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 27 June 2016

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News

Toxins produced by C difficile effect disease severity

Research in this week's Lancet shows that the severity of C difficile-associated disease caused by polymerase chain reaction-ribotype 027 could result from hyperproduction of toxins A and B.

News image

Toxins A and B are the primary virulence factors of Clostridium difficile.

Since 2002, an epidemic of C difficile-associated disease with increased morbidity and mortality has been present in Quebec province, Canada.

Dr Michel Warny and colleagues characterized the dominant strain of this epidemic.

The researchers determined whether the dominant strain produces higher amounts of toxins A and B than those produced by non-epidemic strains.

The research team obtained isolates from 124 patients from Centre Hospitalier Universitaire de Sherbrooke in Quebec.

Additional isolates from the USA, Canada, and the United Kingdom were included to increase the genetic diversity of the toxinotypes tested.

The epidemic strain was isolated from 72 with C difficile-associated disease
The Lancet

Isolate characterization included toxinotyping, pulsed-field gel electrophoresis, and polymerase chain reaction ribotyping.

The isolate characterization also included the detection of a binary toxin gene, and detection of deletions in a putative negative regulator for toxins A and B.

By use of an enzyme-linked immunoassay, the team measured the in-vitro production of toxins A and B by epidemic strain and non-dominant strain isolates.

The team found that the epidemic strain was characterized as toxinotype III, and North American pulsed-field gel electrophoresis type 1.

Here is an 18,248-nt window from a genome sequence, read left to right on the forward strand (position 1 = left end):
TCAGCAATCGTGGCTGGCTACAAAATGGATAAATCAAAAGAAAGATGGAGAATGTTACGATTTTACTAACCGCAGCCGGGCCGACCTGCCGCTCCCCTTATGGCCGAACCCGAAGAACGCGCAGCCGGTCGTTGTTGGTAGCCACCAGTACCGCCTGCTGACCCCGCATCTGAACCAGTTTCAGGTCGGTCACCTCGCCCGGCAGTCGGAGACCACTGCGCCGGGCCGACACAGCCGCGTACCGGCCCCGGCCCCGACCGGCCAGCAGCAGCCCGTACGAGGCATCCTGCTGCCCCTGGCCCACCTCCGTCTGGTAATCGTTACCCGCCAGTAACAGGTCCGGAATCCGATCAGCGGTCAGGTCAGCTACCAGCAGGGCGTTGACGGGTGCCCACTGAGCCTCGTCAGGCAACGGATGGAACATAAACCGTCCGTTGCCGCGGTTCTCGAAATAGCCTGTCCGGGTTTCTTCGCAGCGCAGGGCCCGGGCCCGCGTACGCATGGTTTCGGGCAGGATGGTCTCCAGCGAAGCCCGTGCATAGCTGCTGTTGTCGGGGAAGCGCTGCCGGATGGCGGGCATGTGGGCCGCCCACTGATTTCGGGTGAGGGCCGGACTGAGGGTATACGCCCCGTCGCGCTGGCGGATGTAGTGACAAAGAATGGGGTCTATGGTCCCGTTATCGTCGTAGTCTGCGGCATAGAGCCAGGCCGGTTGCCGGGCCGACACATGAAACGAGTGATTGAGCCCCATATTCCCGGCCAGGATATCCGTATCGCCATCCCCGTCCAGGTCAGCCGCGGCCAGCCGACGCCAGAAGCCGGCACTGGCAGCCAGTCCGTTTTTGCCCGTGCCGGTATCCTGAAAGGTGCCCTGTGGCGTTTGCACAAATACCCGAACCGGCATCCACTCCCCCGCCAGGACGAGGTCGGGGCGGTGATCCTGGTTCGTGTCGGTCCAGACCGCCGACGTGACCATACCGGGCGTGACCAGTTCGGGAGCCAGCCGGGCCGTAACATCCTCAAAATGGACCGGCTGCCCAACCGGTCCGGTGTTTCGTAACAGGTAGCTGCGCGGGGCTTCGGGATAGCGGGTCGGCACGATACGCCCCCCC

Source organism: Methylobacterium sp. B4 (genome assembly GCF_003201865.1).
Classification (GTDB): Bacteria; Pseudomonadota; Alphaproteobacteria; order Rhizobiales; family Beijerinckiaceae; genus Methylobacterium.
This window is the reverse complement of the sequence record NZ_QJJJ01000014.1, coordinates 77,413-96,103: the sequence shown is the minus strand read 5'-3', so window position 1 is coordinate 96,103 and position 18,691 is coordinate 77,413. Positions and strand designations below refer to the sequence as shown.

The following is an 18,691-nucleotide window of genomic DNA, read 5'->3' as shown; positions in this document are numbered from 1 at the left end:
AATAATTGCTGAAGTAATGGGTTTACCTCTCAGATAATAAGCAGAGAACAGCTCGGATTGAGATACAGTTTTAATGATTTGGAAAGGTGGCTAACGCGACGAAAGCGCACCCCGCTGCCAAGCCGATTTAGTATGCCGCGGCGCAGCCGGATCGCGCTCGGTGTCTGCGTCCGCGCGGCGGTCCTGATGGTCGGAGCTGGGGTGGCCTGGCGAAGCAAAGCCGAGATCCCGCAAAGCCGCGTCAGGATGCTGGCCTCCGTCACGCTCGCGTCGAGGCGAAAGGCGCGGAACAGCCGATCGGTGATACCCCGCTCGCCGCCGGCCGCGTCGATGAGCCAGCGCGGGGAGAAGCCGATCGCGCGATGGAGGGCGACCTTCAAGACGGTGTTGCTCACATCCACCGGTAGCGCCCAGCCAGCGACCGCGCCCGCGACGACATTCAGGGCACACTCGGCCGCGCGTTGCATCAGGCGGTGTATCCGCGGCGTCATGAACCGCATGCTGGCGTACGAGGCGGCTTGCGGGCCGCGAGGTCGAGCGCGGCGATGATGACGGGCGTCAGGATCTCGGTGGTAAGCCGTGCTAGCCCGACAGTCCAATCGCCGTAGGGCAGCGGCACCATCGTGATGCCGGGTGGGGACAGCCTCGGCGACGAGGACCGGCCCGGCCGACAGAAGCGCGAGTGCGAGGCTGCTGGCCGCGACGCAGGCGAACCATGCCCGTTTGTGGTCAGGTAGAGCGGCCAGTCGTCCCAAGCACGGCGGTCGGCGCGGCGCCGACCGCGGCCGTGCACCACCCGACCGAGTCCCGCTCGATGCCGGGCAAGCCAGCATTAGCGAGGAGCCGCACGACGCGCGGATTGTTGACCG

The polymerase chain reaction-ribotype 027 was also characterized by the epidemic strain.

The researchers noted that this strain carried the binary toxin gene cdtB and an 18-bp deletion in a putative negative regulator for toxins A and B.

The research team isolated this strain from 72 patients with C difficile-associated disease.

Peak median toxin A concentrations produced in vitro by polymerase chain reaction-ribotype 027 were 16 times higher than those measured in isolates.

The team observed that peak median toxin B concentrations produced in vitro by polymerase chain reaction-ribotype 027 were 23 times higher than those measured in isolates.

The isolates represented 12 different pulsed-field gel electrophoresis types, known as toxinotype 0.

Dr Warny's team concludes, “The severity of C difficile-associated disease caused by polymerase chain reaction-ribotype 027 could result from hyperproduction of toxins A and B.”

“Dissemination of this strain in North America and Europe could lead to important changes in the epidemiology of C difficile-associated disease.”

Lancet 2005: 366(9491):1079-84
27 September 2005

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